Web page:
Nadine Dorries is a serious politician. We know this because where else do serious politicians tout their latest policies than the Vanessa Show. Other hard hitting topics covered on the Vanessa show have included “invite your fiance to your stag do” (apparently called a ‘Hag do’) and “intolerant of food intolerance”. Yet amongst this background of ridiculousness Dorries has still managed to shine.
She began by trotting out the usual sex education myths: 7 year old girls are taught how to put condoms on bananas, pupils are not told that not having sex is also an option and, rather bizarrely that pupils are taught the ‘mechanics of sex’. So far, so Monty Python.
Then the conversation took a rather more sinister turn. Julie Bentley the Chief Executive of the Family Planning Agency ruined Dorries argument with facts. The ‘Just Say No’ campaign spent billions on the abstinence message, had celebrity endorsements from the likes of the Jonas brothers and the result was an increase in teenage pregnancies and STIs. Clearly losing the ‘abstinence equals fewer teenage pregnancies’ argument Dorries plumped for the utterly absurd and offensive:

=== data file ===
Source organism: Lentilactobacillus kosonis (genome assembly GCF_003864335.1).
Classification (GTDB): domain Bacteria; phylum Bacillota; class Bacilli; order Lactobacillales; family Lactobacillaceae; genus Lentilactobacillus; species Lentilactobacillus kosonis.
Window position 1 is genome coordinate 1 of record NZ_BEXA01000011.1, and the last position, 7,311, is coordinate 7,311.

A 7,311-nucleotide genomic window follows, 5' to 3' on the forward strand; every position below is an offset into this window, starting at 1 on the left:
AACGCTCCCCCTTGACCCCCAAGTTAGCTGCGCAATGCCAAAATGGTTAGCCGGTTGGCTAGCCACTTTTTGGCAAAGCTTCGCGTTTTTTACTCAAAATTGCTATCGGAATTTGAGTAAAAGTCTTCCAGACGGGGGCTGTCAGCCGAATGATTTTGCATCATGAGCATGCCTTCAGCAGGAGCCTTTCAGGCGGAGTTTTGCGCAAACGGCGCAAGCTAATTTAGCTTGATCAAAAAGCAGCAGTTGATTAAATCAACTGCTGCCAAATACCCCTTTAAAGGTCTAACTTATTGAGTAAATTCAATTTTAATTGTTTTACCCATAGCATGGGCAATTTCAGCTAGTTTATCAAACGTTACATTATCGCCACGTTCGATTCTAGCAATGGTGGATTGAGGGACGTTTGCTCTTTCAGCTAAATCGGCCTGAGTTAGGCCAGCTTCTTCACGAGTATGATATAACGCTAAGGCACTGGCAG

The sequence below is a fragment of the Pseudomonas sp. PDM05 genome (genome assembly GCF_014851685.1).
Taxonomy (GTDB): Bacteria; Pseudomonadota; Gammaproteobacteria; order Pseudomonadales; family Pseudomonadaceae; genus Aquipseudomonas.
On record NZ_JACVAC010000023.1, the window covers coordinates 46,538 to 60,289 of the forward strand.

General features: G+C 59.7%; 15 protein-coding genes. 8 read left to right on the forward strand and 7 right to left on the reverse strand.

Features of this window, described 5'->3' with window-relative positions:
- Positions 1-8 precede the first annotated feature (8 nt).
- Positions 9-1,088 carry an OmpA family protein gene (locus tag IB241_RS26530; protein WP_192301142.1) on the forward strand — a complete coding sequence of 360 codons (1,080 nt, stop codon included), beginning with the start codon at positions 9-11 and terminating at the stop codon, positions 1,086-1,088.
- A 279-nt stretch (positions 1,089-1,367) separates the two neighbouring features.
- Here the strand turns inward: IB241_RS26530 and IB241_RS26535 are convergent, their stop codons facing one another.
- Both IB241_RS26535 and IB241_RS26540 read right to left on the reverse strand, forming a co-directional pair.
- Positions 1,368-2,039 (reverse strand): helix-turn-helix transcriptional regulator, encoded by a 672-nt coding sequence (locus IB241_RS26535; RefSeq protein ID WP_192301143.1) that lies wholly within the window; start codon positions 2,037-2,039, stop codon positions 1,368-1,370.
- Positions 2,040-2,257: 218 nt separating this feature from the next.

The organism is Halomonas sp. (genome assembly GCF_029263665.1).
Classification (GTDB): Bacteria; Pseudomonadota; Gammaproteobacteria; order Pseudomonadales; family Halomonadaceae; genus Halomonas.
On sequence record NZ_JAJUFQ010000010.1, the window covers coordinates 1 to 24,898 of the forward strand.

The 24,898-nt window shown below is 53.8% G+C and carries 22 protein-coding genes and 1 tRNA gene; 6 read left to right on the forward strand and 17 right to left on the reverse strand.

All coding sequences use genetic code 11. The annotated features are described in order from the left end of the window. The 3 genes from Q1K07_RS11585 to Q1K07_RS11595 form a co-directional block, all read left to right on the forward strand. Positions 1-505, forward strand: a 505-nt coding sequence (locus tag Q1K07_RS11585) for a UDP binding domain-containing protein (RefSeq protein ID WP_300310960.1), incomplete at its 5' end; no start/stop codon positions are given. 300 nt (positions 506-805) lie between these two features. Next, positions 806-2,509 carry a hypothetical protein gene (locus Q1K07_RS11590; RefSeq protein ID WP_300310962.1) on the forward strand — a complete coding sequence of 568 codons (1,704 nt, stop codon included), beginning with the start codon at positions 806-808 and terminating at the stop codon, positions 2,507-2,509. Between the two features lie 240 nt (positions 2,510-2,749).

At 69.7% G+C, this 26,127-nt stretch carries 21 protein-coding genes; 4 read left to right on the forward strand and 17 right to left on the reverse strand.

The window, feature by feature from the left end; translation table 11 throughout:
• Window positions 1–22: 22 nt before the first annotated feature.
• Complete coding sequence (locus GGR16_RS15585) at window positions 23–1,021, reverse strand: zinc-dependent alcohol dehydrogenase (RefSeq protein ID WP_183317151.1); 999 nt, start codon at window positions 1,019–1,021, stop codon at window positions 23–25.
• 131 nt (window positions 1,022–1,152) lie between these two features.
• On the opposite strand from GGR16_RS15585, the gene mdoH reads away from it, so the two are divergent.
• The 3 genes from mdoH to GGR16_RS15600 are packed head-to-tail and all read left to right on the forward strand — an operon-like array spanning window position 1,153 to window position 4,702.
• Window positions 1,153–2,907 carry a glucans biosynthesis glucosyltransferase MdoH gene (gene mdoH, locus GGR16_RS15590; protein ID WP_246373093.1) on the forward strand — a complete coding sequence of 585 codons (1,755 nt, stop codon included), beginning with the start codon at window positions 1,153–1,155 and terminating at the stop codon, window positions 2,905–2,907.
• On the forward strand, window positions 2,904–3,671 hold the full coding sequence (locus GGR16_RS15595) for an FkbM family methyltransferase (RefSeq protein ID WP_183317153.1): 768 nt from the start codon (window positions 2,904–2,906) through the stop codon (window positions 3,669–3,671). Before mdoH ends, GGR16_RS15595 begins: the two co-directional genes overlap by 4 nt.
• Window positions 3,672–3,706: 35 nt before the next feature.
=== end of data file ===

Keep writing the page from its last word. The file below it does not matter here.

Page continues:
“some of the evidence I have heard is that if a stronger ‘Just Say No’ message was given…there might be an impact on sex abuse”.
She went on to say that “when sex abuse takes place [the girls] don’t realise that that was a wrong thing to do”.
If Dorries argument wasn’t credible before, it certainly isn’t now. The idea that a child could be held responsible for sexual abuse is vile and only someone as narrow minded and hateful as Dorries could ever think otherwise. Its clear that this Dorries’ bill is not, as she claims, an attack on the ‘sexualisation of society’ but instead an attack on young women.
Before the show aired Dorries described her time on Vanessa as “one of the more pleasurable media experiences I’ve ever had.” At least someone enjoyed it.